Got some miscellaneous free agent notes to pass along. One involves a former Yankees player who has signed elsewhere and two involve players who have yet to sign.
Johan Santana dealing with shoulder discomfort
Two weeks ago we learned two-time Cy Young award winner Johan Santana was on the comeback trail after missing all of 2013 and 2014 with shoulder and Achilles injuries, and that the Yankees were going to “keep an eye on him” during his stint in winter ball. Santana retired all six men he faced in his first outing and reportedly hit 90 on the radar gun.
Last week, however, Santana missed his scheduled start due to discomfort in his twice surgically repaired shoulder. Jon Heyman says no structural damage was found in Johan’s shoulder, and, although he threw a bullpen session last Friday, he will not make another start according to Jon Morosi. “He will be ready for Spring Training,” said his agent. There’s nothing to lose by giving Santana a minor league contract and seeing what happens in Spring Training, but this is a harsh little reminder that he’s far from a guarantee to contribute in any way going forward.
White Sox did not place high bid for Robertson
Earlier this offseason the Yankees lost closer David Robertson — well, they didn’t lose him, really, they let him go after signing Andrew Miller — to the White Sox, who gave him a four-year contract worth $46M. Last week though, ChiSox GM Rick Hahn confirmed to Dan Hayes they did not make Robertson the highest offer and he turned down more money elsewhere to go to Chicago’s south side.
There’s no word on who did place the high bid, but my guess is either the Astros or Blue Jays, most likely the former. More than a few players have turned down Houston this offseason and taken less money elsewhere, including Miller, Ryan Vogelsong, and possibly Chase Headley. The Blue Jays reportedly wanted Robertson as well, though it’s unclear if they ever seriously pursued him. Has to be the Astros, right? Turns out that treating players like numbers and not people hurts your image and doesn’t make you a desirable destination for free agents. Who’d a thunk it?
Yankees continue to show strong interest in Hector Olivera
In the Dominican Republic last week, free agent Cuban third baseman Hector Olivera held an open showcase event and more than 200 scouts were in attendance, according to Jesse Sanchez. The Yankees, along with the Giants, Padres, Rangers, and Braves, are among the teams showing “strong interest” in Olivera at this point. He is still waiting to be declared a free agent by MLB and unblocked by the Office of Foreign Assets Control so he can sign.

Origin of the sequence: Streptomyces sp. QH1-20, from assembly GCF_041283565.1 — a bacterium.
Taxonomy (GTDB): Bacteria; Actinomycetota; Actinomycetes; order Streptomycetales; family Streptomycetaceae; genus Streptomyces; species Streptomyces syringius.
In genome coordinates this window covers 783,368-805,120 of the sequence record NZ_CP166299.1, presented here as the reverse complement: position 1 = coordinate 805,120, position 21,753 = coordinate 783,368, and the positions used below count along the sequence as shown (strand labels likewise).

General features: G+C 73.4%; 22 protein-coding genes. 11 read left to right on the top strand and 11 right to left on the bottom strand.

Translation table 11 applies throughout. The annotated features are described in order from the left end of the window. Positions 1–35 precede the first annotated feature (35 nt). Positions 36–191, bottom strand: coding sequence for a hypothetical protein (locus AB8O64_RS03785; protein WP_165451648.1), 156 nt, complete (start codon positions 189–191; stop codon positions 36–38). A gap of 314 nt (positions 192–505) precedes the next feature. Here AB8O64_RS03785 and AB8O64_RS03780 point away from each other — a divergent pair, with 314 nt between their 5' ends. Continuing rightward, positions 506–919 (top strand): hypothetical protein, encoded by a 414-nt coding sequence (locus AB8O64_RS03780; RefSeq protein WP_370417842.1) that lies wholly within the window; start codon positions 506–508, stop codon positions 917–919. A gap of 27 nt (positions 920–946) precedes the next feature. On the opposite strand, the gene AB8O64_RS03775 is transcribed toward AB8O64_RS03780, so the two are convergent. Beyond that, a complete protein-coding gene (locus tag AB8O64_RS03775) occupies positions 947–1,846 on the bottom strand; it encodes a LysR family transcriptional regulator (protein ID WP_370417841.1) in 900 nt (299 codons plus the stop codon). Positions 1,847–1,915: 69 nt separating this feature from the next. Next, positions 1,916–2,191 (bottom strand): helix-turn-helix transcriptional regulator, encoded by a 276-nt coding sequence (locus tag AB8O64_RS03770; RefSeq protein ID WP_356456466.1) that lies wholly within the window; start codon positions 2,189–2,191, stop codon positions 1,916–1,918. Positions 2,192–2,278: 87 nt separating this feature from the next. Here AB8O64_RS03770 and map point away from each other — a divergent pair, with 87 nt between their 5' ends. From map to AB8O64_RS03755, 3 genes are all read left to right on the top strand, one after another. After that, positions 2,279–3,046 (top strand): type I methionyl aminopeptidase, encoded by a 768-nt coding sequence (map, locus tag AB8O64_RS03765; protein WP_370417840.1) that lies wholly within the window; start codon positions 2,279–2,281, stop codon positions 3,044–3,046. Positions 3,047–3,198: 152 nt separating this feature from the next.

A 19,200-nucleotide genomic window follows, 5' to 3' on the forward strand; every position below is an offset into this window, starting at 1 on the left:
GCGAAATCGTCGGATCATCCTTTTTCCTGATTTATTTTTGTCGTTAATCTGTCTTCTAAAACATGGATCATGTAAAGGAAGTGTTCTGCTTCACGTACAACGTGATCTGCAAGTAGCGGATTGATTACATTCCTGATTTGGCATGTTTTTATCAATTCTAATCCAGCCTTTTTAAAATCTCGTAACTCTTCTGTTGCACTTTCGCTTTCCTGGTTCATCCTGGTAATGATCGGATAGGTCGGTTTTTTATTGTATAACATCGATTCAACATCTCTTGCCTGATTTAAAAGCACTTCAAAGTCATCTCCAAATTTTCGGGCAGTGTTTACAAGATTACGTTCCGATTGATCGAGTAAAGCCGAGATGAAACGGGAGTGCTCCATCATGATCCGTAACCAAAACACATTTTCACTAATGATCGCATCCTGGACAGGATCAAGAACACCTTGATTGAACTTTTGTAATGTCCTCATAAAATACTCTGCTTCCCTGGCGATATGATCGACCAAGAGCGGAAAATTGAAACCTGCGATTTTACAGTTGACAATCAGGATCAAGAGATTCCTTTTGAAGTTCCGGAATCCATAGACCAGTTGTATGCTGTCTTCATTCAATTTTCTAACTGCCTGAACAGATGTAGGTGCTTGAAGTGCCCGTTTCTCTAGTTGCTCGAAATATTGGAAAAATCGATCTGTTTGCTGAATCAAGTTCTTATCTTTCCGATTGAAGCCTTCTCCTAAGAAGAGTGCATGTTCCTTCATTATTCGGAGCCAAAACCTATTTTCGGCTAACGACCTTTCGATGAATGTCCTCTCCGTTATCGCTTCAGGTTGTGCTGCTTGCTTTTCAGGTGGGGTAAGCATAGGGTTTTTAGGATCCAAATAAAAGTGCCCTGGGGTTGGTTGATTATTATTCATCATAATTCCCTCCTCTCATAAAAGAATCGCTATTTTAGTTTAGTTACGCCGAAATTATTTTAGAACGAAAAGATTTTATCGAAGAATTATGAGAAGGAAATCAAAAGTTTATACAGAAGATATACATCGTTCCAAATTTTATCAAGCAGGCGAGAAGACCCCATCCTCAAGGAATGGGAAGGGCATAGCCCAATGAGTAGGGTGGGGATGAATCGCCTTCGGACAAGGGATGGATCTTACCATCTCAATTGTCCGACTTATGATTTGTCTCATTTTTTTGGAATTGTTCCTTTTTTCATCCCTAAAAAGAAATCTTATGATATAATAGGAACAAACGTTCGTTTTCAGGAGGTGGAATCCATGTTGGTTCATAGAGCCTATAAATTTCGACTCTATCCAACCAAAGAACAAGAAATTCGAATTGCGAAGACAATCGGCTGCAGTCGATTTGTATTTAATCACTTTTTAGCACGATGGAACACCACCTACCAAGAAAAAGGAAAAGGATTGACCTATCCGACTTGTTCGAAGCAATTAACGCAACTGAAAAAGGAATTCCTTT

Olivera is not some kind of up-and-coming prospect — he turns 30 in April and is MLB ready. The Yankees don’t really have a spot for another third baseman on the roster, not unless they release A-Rod anyway, and I doubt Olivera is looking to sign with a team to be a bench player. A few weeks ago Ben Badler called Olivera a better player than outfielder Yasmany Tomas, who signed a six-year, $68.5M deal with the Diamondbacks this winter. New York’s interest seems to be due diligence more than anything.
Luis Torrens | C
The Yankees scout Venezuela as well as anyone, and, on the first day of the 2012-13 international signing period, they plucked Torrens out of Valencia, the third largest city in the country. He had been working out with Carlos Rios, formerly the Yankees’ international scouting director. Torrens received a $1.3M signing bonus, the largest the club gave out in the first year of the new international spending restrictions. He was mostly an infielder at the time.
After signing, the Yankees moved Torrens behind the plate full-time and were so impressed with how quickly he took to the position that they sent him to the rookie Gulf Coast League as a 17-year-old in 2013. Torrens held his own at the plate — .241/.348/.299 (100 wRC+) with one homer, a 13.2% walk rate, and a 19.6% strikeout rate in 48 games — while throwing out 19 of 43 attempted base-stealers (45%). It was a nice debut for a kid would should have been a high school junior.
The Yankees aggressively sent Torrens to Low-A Charleston last year, where he was the second young player in the league. He went 4-for-26 (.154) at the plate in nine games before a shoulder strain sent him to the DL for two months. After a quick six-game tune-up with the GCL Yanks, Torrens joined the short season Staten Island Yankees in June and hit .270/.327/.405 (115 wRC+) with two homers in 48 games as the youngest player in the NY-Penn League. At one point he had a 21-game hitting streak. Torrens also threw out 23 of 55 attempted base-stealers (42%) with the Baby Bombers.
Despite his relative inexperience behind the plate, Torrens draws raves for his defense, particularly his receiving and his mobility blocking pitches in the dirt. His strong arm plays up because of a quick and clean release. Torrens had no trouble catching any of the team’s high-velocity prospects like Luis Severino, David Palladino, and Jordan Foley last summer.